Hand-Cut Dovetail Basics

  • Saturday, October 01, 2022
  • 9:00 AM - 12:00 PM
  • BARN Woodshop Studio, Class Code: WO100122PK
  • 0


  • $65 + $8 materials fee
  • $50 + $8 materials fee

Registration is closed

Dovetails started out as a practical solution to keep drawers from coming apart as people tugged and pushed them in and out. Today, they still serve that  purpose. But, in an era when there are also mechanical drawer slides and machine-assisted ways to join wood at right angles, hand-cut dovetails are celebrated as a code for fine craftsmanship. 

Learning how to make these joints is a sure way to build your woodworking skills, because the process involves the fundamental steps common to all hand-cut joinery. In this class, you will learn how to design, lay out and mark dovetails, and how to cut them accurately and efficiently using hand saws and chisels. You'll also learn the tricks to getting them to fit perfectly.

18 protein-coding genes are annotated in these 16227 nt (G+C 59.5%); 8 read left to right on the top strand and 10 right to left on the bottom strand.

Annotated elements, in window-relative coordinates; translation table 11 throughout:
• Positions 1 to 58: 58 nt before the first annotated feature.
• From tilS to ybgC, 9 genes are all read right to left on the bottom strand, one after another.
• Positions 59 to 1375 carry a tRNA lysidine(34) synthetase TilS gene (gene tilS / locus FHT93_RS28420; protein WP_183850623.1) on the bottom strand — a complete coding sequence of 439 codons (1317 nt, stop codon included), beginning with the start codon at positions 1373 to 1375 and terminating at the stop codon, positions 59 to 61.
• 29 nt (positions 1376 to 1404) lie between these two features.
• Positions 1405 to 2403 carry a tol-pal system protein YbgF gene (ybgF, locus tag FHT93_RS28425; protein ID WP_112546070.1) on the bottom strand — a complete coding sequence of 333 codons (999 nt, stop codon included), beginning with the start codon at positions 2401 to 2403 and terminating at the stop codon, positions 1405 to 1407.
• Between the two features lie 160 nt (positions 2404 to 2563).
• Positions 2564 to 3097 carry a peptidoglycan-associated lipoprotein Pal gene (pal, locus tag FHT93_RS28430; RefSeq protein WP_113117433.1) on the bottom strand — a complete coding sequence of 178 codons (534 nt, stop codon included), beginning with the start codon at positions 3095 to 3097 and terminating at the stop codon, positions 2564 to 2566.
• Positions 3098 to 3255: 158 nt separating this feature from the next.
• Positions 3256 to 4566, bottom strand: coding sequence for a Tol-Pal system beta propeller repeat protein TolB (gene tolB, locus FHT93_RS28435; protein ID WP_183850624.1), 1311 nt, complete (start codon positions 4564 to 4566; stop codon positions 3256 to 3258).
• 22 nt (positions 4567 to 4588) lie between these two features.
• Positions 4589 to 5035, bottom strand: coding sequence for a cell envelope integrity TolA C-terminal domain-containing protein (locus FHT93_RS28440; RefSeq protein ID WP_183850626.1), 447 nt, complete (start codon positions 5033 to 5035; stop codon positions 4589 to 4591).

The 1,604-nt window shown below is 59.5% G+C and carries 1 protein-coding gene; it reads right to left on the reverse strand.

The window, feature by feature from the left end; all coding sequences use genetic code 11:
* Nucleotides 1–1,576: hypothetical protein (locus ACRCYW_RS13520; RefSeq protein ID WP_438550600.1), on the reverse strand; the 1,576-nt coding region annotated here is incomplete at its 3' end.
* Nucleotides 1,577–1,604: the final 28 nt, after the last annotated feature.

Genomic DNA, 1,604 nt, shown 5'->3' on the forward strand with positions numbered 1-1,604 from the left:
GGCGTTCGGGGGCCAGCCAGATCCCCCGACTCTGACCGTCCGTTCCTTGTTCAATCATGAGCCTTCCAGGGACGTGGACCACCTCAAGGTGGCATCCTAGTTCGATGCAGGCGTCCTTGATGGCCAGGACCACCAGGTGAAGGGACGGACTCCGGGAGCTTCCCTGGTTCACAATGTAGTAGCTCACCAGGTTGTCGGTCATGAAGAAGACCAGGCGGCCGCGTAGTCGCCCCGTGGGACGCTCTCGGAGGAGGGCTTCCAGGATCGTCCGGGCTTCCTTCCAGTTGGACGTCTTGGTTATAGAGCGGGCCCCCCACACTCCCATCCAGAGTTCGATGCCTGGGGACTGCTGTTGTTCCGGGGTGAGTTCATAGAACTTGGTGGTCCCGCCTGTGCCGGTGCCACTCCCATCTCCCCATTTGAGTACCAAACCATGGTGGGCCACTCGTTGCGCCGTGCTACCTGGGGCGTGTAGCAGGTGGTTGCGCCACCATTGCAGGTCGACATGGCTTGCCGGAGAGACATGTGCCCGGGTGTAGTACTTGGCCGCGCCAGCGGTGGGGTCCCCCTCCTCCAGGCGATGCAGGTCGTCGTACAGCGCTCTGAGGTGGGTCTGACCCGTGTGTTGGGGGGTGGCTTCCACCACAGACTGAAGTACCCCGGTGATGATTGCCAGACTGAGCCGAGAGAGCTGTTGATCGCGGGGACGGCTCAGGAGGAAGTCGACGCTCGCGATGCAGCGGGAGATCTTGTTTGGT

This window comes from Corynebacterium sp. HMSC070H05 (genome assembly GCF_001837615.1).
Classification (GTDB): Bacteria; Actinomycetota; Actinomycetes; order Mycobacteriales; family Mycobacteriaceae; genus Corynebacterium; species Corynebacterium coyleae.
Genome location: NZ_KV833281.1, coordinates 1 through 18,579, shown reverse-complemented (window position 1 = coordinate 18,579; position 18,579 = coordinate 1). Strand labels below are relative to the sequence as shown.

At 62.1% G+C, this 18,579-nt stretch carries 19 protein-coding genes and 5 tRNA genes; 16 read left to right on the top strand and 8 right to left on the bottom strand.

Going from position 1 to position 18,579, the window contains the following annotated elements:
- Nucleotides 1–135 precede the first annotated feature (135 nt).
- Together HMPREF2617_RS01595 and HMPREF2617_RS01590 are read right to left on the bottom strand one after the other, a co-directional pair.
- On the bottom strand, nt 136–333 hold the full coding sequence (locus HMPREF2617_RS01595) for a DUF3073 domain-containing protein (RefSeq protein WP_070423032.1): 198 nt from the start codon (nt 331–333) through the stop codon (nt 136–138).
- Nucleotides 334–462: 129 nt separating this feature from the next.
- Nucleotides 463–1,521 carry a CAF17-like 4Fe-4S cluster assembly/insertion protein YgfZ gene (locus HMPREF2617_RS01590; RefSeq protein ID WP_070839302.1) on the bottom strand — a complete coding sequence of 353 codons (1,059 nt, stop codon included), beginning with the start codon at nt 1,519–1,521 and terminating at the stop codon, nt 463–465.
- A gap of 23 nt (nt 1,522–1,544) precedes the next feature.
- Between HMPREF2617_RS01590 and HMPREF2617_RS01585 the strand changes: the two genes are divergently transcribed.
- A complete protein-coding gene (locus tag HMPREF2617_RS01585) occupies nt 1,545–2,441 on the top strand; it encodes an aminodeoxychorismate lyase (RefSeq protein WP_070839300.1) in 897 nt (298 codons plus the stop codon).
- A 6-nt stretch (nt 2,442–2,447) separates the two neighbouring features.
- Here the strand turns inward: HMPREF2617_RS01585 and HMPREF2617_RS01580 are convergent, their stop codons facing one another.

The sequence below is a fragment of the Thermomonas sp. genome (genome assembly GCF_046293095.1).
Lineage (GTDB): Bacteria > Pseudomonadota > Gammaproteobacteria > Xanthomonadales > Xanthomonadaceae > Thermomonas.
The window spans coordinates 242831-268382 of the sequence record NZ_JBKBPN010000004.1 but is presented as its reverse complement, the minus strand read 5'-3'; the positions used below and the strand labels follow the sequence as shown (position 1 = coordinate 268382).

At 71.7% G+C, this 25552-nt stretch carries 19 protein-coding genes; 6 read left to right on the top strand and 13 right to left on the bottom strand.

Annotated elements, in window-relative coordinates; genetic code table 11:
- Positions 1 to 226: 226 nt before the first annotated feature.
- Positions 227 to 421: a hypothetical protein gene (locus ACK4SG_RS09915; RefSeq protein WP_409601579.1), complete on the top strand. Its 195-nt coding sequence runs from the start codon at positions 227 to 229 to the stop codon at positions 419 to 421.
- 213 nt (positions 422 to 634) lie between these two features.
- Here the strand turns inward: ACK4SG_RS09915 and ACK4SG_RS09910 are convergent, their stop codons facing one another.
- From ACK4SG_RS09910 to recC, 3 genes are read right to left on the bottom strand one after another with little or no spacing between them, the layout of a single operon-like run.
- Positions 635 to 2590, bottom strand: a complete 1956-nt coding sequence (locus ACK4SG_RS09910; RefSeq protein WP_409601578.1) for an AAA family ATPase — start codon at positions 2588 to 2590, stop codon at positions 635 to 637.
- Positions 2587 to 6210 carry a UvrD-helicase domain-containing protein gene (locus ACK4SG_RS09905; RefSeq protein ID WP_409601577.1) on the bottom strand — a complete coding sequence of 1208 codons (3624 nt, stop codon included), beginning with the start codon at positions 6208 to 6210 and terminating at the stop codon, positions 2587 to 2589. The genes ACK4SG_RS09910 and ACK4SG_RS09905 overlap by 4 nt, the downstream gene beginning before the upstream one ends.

There won't be enough time in this class to complete a project, but you will go home with one or two completed corners, which you can use to refresh your memory later about which parts to cut and which to leave. It's surprisingly easy to get that mixed up if you haven't cut dovetails for a while, so having a reference piece can save you a lot of grief.


  • Ages 14+ are welcome.
  • Open to beginners, but prior hand-tool experience is recommended. Related skills — such as how to sharpen tools — won't be covered in this class.
  • Please click here for BARN's current COVID-19 health & safety protocols. 

  • You must wear safety glasses and closed-toe shoes. We recommend bringing your own safety glasses.

  • BARN is committed to accessibility. Tuition Assistance is available - click here to fill out the simple application before registering for a class. For those who might need physical assistance, please learn about BARN's Companion Program here.

Instructor: Paul Kury. Paul studied woodworking at Lonnie Bird’s School of Fine Woodworking in Dandridge, Tennessee, and has been an active woodworker for more than 40 years. His preference is 18th century furniture. Paul also volunteers as a woodworking safety monitor at BARN.

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